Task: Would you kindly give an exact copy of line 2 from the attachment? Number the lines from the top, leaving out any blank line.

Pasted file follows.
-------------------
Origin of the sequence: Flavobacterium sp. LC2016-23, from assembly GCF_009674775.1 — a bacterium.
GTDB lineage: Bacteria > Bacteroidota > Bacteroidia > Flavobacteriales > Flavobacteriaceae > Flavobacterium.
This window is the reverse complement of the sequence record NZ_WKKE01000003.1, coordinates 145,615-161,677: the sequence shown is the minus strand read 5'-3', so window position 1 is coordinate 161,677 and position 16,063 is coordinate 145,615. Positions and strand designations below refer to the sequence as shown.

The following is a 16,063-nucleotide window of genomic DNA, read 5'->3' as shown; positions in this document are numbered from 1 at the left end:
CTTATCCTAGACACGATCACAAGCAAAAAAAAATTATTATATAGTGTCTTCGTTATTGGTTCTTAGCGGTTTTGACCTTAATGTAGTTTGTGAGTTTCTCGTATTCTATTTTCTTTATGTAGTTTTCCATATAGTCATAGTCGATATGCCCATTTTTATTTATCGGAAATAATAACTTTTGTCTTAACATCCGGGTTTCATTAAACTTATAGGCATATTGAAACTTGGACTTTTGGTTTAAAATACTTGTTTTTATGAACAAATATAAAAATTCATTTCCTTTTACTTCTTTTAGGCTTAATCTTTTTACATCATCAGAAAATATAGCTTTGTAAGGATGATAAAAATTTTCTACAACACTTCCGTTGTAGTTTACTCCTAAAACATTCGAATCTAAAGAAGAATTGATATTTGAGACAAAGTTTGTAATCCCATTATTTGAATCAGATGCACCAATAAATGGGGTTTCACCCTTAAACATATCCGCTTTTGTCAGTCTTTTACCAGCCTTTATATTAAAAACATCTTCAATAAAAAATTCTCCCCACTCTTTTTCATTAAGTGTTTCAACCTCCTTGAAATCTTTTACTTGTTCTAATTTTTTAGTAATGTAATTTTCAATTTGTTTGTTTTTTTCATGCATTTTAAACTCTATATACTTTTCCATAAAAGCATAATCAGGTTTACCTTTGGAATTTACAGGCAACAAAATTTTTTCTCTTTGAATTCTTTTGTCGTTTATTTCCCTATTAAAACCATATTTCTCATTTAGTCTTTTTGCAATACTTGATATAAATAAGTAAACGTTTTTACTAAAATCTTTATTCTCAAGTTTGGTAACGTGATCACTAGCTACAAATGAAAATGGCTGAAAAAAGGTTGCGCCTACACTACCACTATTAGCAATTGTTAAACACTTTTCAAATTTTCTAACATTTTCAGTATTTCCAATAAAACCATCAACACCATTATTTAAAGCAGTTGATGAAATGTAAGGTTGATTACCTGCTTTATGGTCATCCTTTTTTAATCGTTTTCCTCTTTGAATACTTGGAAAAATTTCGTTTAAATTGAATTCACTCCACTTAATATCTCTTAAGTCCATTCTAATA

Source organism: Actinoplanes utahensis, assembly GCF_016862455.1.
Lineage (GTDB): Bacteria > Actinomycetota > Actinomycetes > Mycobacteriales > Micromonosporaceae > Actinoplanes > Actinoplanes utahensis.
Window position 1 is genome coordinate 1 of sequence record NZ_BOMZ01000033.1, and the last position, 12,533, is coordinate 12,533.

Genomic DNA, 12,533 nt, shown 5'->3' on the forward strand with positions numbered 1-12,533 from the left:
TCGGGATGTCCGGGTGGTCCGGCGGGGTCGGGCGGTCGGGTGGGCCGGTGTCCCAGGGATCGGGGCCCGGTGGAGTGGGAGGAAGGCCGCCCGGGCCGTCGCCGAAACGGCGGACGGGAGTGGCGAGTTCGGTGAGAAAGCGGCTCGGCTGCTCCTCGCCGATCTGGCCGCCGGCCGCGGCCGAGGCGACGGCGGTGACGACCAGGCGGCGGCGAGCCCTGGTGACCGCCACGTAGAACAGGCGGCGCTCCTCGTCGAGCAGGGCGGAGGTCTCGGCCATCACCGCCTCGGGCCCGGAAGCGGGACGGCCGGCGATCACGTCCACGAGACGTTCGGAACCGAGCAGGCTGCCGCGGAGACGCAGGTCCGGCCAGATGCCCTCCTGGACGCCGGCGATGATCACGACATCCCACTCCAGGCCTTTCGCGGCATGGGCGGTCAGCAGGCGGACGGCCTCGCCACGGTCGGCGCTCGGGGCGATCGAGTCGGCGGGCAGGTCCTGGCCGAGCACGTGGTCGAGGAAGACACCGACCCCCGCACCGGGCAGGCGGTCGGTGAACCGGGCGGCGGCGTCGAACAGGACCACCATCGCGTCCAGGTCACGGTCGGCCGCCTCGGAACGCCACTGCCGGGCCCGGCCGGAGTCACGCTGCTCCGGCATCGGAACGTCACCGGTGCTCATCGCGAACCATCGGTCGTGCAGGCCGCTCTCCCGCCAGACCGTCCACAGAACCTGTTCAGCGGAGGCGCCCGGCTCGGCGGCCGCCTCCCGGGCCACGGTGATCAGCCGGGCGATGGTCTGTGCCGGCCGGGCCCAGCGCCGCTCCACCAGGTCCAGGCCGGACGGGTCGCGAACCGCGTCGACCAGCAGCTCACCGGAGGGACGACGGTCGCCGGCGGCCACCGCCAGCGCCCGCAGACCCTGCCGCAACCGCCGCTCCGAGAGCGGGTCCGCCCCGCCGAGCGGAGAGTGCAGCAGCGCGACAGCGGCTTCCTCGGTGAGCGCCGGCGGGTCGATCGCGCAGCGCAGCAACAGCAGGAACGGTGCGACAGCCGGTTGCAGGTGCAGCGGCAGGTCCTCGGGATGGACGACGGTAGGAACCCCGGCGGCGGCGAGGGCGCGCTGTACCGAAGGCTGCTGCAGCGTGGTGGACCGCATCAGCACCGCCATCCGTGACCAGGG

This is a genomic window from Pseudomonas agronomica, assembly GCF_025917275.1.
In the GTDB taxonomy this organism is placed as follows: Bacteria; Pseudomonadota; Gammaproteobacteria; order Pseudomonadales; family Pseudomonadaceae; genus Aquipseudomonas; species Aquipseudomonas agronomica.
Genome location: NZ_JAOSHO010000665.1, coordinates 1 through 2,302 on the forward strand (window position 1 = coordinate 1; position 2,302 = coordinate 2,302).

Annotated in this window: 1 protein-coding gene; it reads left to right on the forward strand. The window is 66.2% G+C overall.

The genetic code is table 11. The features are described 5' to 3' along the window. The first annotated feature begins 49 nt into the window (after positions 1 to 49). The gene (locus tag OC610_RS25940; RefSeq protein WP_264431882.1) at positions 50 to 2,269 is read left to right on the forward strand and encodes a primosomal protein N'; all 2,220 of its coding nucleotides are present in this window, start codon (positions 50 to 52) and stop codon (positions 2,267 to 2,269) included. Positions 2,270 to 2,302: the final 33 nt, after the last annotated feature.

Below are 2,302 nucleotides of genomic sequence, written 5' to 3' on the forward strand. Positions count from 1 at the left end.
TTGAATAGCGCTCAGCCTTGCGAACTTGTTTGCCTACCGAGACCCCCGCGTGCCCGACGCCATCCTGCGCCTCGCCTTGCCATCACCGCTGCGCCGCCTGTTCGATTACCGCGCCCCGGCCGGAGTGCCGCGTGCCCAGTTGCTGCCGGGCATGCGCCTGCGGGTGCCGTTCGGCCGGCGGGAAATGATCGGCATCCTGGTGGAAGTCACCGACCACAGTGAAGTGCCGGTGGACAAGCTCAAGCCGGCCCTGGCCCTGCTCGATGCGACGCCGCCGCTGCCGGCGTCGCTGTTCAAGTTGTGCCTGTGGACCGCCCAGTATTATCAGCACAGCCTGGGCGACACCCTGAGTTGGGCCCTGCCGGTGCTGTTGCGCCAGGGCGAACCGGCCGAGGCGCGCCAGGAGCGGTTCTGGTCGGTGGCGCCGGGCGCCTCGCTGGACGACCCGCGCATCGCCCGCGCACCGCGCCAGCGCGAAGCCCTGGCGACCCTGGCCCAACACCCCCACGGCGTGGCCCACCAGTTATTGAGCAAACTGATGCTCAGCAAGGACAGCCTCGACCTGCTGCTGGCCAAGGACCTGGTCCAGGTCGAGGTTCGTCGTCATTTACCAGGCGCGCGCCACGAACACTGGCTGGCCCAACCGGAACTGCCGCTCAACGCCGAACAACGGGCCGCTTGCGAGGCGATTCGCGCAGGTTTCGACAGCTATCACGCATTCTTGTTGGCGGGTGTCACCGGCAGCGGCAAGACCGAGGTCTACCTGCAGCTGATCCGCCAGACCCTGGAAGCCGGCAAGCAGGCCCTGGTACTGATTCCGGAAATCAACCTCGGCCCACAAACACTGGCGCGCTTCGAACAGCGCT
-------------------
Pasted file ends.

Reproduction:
GTDB lineage: Bacteria > Bacteroidota > Bacteroidia > Flavobacteriales > Flavobacteriaceae > Flavobacterium.